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In almost all countries, art, architecture, and other works are protected by copyright for a specified period.
That means any photograph taken of such a work during the copyright period is a derivative work, provided (under US law) that the photograph displays the quantum of originality required for copyright protection of a derivative work.
A derivative work usually requires a license from the creator of the work.
We call this exception freedom of panorama (FOP), a phrase derived from the German term Panoramafreiheit.
The works to which the FOP exception applies vary widely from country to country.
The exception generally applies only to works on permanent public display.
In some countries, this is only in outdoor public places; in others it extends to indoor places where admission is charged.
It may cover only architecture, only architecture and sculpture, or all copyrightable works including literary works.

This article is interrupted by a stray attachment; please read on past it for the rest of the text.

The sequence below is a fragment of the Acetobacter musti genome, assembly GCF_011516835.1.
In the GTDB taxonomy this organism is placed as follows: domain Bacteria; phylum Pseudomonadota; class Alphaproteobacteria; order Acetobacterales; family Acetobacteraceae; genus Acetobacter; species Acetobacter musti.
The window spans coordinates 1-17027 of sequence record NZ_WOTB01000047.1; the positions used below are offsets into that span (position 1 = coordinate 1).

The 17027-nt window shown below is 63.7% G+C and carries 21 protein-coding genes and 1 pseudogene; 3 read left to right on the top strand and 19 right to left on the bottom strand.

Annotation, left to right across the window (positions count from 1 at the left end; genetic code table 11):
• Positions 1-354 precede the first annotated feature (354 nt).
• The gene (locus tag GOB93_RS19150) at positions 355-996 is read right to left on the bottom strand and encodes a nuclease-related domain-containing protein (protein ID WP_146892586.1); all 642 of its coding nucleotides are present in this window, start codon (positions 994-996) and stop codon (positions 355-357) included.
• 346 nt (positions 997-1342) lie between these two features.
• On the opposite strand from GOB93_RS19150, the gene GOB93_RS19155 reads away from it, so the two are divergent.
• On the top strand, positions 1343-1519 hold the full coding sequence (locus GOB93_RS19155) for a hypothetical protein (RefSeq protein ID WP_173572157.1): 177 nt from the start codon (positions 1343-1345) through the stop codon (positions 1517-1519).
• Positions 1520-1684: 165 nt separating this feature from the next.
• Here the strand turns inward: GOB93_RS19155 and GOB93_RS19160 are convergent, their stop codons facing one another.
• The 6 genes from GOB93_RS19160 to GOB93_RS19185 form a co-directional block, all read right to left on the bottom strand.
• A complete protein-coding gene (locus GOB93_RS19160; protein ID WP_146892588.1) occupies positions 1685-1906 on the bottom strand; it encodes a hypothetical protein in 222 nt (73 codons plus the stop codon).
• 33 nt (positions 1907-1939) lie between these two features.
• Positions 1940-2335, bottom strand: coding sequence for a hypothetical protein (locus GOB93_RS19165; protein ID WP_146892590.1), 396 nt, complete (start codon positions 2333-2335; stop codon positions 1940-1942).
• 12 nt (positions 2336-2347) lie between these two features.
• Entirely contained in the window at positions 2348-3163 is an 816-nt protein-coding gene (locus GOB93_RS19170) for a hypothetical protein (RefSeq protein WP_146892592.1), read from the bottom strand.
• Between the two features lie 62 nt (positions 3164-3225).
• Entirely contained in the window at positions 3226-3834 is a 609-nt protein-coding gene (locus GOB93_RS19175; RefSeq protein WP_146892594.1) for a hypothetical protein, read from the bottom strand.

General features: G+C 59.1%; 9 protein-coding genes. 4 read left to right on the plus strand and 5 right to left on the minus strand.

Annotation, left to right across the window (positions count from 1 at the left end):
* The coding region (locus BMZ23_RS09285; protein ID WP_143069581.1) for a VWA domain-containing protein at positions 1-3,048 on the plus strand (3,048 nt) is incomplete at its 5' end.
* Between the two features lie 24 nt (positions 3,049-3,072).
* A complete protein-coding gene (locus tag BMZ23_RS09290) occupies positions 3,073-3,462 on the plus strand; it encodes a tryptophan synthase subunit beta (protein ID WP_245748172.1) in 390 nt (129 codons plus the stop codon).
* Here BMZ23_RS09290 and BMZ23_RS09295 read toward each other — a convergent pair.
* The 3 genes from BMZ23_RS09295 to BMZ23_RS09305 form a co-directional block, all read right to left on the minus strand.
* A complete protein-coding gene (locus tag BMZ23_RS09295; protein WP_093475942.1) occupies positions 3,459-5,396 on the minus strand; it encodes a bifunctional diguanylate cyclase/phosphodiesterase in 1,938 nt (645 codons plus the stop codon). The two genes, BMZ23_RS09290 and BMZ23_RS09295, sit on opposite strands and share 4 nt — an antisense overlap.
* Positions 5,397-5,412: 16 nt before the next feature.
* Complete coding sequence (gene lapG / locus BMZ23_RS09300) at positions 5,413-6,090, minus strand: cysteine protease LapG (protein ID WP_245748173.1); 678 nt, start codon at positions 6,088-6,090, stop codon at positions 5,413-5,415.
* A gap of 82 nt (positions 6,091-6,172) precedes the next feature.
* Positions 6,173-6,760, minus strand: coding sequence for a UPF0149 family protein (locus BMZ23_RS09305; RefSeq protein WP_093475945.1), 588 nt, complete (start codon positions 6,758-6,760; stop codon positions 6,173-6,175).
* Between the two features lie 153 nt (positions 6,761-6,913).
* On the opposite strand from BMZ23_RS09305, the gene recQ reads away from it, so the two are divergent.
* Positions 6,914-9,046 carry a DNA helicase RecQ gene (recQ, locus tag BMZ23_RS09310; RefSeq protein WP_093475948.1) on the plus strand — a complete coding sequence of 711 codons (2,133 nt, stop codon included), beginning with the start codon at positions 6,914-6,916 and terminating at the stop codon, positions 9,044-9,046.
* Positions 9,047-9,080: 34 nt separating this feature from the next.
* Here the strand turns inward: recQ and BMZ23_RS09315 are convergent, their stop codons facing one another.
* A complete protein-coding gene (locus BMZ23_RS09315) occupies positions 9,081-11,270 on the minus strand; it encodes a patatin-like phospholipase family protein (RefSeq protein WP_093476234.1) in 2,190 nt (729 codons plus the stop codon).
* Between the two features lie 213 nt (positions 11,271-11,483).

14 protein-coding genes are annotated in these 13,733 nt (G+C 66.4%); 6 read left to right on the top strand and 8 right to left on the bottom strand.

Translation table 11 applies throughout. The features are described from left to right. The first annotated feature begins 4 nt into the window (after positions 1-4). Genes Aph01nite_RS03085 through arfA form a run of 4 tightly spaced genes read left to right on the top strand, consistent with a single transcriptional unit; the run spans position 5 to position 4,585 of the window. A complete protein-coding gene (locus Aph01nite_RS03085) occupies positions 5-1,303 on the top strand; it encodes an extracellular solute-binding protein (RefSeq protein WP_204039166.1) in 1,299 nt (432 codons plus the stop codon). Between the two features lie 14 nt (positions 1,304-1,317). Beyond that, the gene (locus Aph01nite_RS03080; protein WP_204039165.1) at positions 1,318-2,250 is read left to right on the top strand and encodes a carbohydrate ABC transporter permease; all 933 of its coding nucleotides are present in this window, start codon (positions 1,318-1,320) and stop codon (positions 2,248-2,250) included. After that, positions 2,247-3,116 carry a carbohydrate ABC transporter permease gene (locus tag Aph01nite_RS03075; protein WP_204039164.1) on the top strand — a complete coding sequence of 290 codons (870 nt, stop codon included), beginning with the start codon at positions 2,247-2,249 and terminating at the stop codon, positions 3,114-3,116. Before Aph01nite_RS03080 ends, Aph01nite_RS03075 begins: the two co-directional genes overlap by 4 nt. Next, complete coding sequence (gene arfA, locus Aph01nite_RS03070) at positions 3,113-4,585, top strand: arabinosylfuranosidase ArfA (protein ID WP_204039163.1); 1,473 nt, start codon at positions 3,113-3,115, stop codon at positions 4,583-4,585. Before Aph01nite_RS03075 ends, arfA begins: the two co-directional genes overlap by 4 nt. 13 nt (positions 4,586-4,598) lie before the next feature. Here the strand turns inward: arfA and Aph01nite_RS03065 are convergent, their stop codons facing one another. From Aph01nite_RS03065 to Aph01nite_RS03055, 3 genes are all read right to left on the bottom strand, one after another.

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Note that in every country, even one without an FOP exception, once a work goes out of copyright it may be freely photographed.Also, the exception does not eliminate the need for a license from the photographer.Every building and sculpture we can see in our neighbourhood is subject to the copyright law, as far as it incorporates artistic creativity.The Berne convention, art.2-1 explicitly states so: "The expression "literary and artistic works" shall include [...] works of drawing, painting, architecture, sculpture, engraving and lithography".Usually, the copyright law acts mention such an object explicitly as their subject matter.This is reproduced in national laws (for instance the US Copyright Law in §102-8).The owners of buildings should not be assumed to hold the copyright of their buildings.For this reason, in countries without freedom of panorama, Wikimedia Commons requires proof of copyright release from the copyright holder when hosting any images of those buildings.If the owner of a building uploads an image to Commons, presume that they do not own the copyright.Ask them to provide either proof of copyright transfer from the architect to them, or otherwise, ask them to direct the architect to apply a Commons-compatible license to the image.The Berne convention Article 9 explicitly states that: This is the situation for any derivative work based on any artistic creation.